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West Nile Virus in Horses

Healthy horse after having been given the treatment for West Nile Virus  

The West Nile Virus (WNV):

West Nile Virus, which is carried by mosquitoes, came to the US from Europe, Asia, Africa or the South Pacific in 1999. The virus attacks the nervous system of horses, birds, and humans, beginning by damaging cells within the brain, then moving down the spine. This differentiates WNV from viruses such as Eastern Equine Encephalitis and Western Equine Encephalitis that attack the nervous system and travel up the spinal cord to the brain.

West Nile Virus infects horses, birds and humans, but only birds are able to concentrate enough of the virus within their bodies that they can spread an infection to other birds, horses, or humans. This means horses don’t transmit West Nile Virus infection directly to other horses, and horses can’t normally transmit the virus directly to people.

West Nile Virus Symptoms in horses

Horses with West Nile Virus lose their balance and become ataxic, usually with more problems in the hind limbs than in the front limbs. Their muscles can be either flaccid or stiff. Horses develop fevers, some become hyper, some become depressed, some are blind, and most have a head tilt. Problems usually develop bilaterally, which means they occur on both sides of the body rather than on just one side. Although 30% of sick horses die, those that do not die may return to normal and have no residual problems. In the few years since West Nile Virus has been in the US, it has infected more than 22,000 horses.

Prevention of West Nile Virus

Fortunately there is a vaccine that helps prevent West Nile Virus infection. The vaccine is injected into the horse’s muscles and it stimulates the horse’s immune system to attack West Nile Virus. If a mosquito with West Nile Virus bites, the horse’s white blood cells are primed to attack the virus before it can damage the nervous system. While some vaccines contain live, weakened material that grows within the animal’s body, West Nile Virus Innovator is a vaccine without live components. This is called a killed vaccine. Killed vaccines have the advantage of stimulating the immune system without ever being able to actually cause an infection.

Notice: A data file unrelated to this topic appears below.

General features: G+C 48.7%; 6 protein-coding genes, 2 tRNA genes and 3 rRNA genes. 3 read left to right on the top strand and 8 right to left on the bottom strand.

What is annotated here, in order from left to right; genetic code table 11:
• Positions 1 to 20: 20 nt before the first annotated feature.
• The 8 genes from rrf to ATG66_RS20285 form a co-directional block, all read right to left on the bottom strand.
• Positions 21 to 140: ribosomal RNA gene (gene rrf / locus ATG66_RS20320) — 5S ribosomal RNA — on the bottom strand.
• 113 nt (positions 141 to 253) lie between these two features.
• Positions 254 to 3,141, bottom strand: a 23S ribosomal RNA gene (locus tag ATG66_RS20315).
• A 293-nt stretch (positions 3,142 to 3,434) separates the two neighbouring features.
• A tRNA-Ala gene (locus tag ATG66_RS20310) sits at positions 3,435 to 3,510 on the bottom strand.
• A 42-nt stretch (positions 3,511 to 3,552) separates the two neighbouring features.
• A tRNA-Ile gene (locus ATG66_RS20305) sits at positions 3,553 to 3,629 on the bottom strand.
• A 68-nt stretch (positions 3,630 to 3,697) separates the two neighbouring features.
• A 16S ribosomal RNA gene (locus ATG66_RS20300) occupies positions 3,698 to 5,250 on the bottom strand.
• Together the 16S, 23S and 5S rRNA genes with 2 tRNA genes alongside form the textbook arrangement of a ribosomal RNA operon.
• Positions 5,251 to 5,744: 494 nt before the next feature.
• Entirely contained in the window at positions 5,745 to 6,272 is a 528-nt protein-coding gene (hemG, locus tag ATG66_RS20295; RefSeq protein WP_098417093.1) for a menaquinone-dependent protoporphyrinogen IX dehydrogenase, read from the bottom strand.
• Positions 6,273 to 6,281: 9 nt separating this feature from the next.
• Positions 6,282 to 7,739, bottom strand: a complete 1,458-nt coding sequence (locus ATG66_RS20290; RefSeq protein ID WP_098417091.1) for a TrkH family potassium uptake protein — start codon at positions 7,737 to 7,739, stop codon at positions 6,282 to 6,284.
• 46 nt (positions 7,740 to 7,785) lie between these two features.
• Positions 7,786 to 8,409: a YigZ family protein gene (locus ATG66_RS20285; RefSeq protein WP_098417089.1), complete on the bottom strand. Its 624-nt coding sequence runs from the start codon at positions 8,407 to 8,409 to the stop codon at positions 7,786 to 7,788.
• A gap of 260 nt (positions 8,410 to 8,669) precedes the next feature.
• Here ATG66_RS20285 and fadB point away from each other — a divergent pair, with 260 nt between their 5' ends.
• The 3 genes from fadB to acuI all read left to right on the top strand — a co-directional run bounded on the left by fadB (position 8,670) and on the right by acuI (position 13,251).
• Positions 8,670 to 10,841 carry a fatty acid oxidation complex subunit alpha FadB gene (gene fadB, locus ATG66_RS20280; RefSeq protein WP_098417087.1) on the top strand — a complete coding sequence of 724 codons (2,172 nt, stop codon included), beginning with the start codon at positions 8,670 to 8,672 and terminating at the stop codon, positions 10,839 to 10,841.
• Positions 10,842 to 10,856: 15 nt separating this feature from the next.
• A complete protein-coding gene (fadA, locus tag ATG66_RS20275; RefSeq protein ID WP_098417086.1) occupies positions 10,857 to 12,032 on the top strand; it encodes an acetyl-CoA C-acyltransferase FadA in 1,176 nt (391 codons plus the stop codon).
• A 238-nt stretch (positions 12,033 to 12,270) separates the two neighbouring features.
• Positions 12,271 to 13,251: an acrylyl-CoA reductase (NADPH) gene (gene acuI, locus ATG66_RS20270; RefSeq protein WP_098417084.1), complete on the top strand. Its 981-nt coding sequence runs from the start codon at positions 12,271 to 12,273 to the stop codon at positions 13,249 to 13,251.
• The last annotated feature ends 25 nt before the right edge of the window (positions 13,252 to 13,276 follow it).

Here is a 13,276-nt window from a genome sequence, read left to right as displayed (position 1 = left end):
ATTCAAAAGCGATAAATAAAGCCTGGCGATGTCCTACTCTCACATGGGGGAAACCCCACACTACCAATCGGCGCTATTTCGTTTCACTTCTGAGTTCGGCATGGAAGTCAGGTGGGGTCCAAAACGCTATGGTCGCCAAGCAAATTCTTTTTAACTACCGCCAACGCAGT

Horses are given two injections of West Nile Virus Innovator vaccine between 3 and 6 weeks apart. Ideally the first injection is prior to mosquito season. After the first two injections, a single vaccine injection is given annually.  Over 8 million vaccine doses have been given, and the adverse reaction rate has been 0.008%. In some cases, adverse reactions have been seen with pregnant horses, so it is best to discuss the use of this vaccine with your veterinarian if your horse is pregnant.

The best method of prevention though is to avoid mosquito bites. To repel mosquitoes that carry West Nile Virus, use Flys-Off Fly Repellent Ointment.

Watch a video about the West Nile Virus and how it is spread (the human story).

Find more West Nile Virus stats, reports, cases, and maps.  


The articles here were answered by a variety of pharmacists and veterinarians
 
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  • fever
  • ataxia
  • head tilt
  • blindness
  • stiff or flaccid muscles
  •  
      In the few years since West Nile Virus has been in the US, it has infected more than 22,000 horses.

    West Nile Virus (WNV), which is carried by mosquitoes, kills 1/3 of the horses it infects.

     
     
     
     
    Recommended medications for West Nile Virus in horses
     
  • West Nile Virus Innovator
  • Flys-Off Fly Repellent Ointment
  •  
     
     
     
     
    This information is for educational purposes only and is intended to be a supplement to, and not a substitute for, the expertise and professional judgment of your veterinarian. The information is NOT to be used for diagnosis or treatment of your pet. You should always consult your own veterinarian for specific advice concerning the treatment of your pet.

    The information about medications is not intended to cover all possible uses, directions, precautions, warnings, allergic reactions, drug interactions or adverse effects, nor should it be construed to indicate that use of a particular drug is safe, appropriate or effective for your pet. It is not a substitute for a veterinary exam, and it does not replace the need for services provided by your veterinarian.

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